Utah Man Says State Insurer (the State) Shortchanged Him

Aaron Cole
by Aaron Cole
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Matt Gephardt and KUTV in Salt Lake City have a good story about a Utah man who was hit by a state vehicle and its insurance company — which is the state itself — shortchanged him on his 1985 Mercedes-Benz SL Convertible.

The car was totaled, and the state offered to pay $8,000 for the car. Tyler Winger, who said he restored the car with his grandfather, said the car was worth $12,000 to $13,000. ( He’s not completely wrong.)

Winger said the state told him that they wouldn’t budge and that he couldn’t complain to the state’s insurance oversight board since that board doesn’t have oversight over the state’s self-insurance company.

According to the report, the state’s insurer told Winger his only recourse would be to sue the state, which could cost thousands more in legal fees.

Winger opted to go through his own insurer, which gave him $11,000 for the damage and allowed him to keep the title for the car — something the state insurer wouldn’t let him do. He said he and his grandfather plan to restore the car again.

Aaron Cole
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4 of 37 comments
  • Mchan1 Mchan1 on Aug 27, 2015

    "Tyler Winger, who said he restored the car with his grandfather, said the car was worth $12,000 to $13,000." Whatever one "thinks" something is "worth" is all subjective. It depends on whether or not the buyer "agrees" to that price upon a sale. That amount is basically meaningless and just shows the owner's greed. Take the insurance money and title of the car and move on!

  • Mopar4wd Mopar4wd on Aug 27, 2015

    I'm curious if his insurance will pursue the state. Subro can get ugly. When I worked in insurance one of our vice presidents got annoyed when another insurance company kept kicking out his divisions subro requests so he had legal sue them on one of the cases. The legal costs ended up at many multiples of the claim and he was pulled aside and told not to let his emotions get the better of him and moved back to a position over seeing a first party claim unit.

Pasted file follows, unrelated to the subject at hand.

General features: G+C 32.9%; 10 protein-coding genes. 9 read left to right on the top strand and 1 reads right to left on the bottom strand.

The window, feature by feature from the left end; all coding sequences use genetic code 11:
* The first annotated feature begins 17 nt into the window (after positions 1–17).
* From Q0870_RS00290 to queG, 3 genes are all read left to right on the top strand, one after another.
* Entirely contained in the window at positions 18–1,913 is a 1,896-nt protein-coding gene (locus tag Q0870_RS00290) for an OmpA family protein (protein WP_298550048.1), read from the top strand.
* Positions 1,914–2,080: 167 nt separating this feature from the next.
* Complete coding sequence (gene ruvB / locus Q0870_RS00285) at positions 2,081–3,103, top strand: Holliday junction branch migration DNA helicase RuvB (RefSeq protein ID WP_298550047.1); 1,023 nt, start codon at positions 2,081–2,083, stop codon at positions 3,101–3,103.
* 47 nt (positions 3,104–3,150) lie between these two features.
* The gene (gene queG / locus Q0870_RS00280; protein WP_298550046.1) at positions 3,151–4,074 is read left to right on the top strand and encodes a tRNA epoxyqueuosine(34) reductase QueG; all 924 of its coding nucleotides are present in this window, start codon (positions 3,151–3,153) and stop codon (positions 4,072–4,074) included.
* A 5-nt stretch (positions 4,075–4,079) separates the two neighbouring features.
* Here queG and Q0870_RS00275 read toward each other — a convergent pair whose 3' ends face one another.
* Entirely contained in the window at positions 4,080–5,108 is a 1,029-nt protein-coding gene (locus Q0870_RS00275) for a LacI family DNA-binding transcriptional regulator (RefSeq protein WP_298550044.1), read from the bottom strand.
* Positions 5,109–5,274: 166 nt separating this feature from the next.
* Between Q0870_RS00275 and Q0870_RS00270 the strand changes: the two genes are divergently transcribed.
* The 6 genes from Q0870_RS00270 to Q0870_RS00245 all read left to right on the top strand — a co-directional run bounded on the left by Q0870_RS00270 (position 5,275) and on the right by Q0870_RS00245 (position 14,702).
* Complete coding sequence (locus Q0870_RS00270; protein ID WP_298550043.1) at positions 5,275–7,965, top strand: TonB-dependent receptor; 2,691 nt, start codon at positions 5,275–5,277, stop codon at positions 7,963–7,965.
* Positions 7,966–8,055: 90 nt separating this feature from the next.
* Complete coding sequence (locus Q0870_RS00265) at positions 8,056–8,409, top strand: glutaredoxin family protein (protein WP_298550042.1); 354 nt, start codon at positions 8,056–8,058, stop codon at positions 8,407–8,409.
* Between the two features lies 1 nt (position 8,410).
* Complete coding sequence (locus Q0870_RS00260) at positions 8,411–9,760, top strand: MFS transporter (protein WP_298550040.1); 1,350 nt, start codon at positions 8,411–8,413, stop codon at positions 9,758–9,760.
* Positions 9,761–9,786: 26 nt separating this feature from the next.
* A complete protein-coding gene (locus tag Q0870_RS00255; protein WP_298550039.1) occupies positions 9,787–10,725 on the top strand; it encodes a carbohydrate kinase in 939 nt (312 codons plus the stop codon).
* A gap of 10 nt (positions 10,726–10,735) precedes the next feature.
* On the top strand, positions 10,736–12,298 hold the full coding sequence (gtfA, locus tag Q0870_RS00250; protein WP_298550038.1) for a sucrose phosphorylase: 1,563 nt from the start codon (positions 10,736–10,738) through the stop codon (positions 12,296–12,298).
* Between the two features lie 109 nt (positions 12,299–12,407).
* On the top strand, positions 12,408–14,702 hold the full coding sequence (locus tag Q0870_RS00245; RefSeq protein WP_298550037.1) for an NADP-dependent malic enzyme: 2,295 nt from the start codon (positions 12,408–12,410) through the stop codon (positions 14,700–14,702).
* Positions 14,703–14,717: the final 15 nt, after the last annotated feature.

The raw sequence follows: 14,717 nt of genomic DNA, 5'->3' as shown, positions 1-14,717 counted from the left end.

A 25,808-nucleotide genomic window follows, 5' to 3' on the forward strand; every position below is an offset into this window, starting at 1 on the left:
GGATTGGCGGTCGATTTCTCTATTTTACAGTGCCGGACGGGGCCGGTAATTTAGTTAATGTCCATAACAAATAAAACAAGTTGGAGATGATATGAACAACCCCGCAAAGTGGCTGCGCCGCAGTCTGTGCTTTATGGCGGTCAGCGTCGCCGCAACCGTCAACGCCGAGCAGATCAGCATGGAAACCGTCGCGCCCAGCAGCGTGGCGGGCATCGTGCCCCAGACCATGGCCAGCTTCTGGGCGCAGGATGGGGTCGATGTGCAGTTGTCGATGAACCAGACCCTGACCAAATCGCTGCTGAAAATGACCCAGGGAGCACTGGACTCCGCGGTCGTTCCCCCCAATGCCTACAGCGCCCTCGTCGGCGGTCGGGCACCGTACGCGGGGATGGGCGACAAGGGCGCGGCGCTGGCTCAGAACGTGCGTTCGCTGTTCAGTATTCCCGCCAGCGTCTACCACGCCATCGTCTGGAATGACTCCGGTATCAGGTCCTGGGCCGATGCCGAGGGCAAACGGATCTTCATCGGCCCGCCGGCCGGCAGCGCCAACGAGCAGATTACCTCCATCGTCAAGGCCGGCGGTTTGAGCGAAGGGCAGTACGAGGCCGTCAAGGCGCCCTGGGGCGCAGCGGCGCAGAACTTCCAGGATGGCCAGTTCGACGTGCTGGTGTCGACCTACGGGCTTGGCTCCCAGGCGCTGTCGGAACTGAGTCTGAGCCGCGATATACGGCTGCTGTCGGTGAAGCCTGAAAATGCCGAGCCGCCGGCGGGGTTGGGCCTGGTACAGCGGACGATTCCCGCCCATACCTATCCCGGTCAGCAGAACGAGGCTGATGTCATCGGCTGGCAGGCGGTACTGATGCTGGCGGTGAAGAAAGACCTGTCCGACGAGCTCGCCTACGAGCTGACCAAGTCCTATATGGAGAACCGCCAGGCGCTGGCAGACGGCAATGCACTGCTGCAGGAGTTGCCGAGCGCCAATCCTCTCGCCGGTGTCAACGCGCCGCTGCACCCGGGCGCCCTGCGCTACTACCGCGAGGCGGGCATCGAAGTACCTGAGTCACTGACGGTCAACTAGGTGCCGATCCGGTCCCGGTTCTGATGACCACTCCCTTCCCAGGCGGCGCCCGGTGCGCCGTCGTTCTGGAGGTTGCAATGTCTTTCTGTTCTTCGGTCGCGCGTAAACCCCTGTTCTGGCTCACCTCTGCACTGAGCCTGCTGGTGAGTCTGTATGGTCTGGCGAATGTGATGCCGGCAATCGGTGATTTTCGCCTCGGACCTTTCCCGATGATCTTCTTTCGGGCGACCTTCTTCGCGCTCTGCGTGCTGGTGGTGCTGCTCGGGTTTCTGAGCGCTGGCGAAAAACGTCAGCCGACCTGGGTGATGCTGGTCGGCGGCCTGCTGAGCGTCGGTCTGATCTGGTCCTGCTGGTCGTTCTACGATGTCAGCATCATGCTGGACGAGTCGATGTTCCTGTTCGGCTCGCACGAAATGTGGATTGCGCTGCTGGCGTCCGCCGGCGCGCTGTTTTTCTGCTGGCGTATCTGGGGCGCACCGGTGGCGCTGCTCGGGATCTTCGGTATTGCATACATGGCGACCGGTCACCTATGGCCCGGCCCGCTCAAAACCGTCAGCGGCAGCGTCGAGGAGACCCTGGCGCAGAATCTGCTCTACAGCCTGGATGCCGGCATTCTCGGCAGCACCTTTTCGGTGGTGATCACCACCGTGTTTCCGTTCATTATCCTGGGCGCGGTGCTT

• Jacob_coulter Jacob_coulter on Aug 28, 2015

    The classic car market and how insurance companies and other bodies recognize value is just always going to be an issue vs a conventional, modern cars. My state charges registration fees according to the car's value with a depreciation calculation. So tags on say a $100,000 1965 Shelby Mustang could be like $18 but a $12,000 Hyundai is $100. My advice is if you have a classic car that's worth a lot more than most, you should have some sort of supplemental coverage with a company that specializes in this so you don't get burned. This is usually pretty affordable. I don't like to see a state crush the little guy with their legal department, but the flip side as an example, I had a relative just serve on a jury trial because some crazy woman tried to sue the city for a jaw dropping amount of money because she slipped on a sidewalk. The entire jury saw it was scam and she lost, I can understand why it would be a bad idea for taxpayers if they just handed out huge checks for every grievance. Sorting through when someone is really owed something and when they're not is not always a black and white issue so there has to me some sort of formula that needs to be followed.

  • Krhodes1 Krhodes1 on Aug 29, 2015

    This is why you need classic car insurance on a classic car. A Mercedes SL can be a $3000 beater, or it can be a $50K show car. A regular insurance company is going to try to give you the beater price every single time. This guy did exactly the correct thing - he didn't like the valuation the other company gave him, so he went through his own insurance company (and it was likely an agreed value policy). They will then pursue the at-fault party for the money. That is part of what you pay your insurance company all that money every year for. The downside is that claims can potentially count against you, and you are probably out your deductible unless your insurance company collects ALL of the money they paid out. The real interesting issue here is that the state has exempted it's self-insurance operation from oversight by the insurance board. That is some Grade A BS right there! They should have to play by their own rules, what is good for the goose is good for the gander and all that.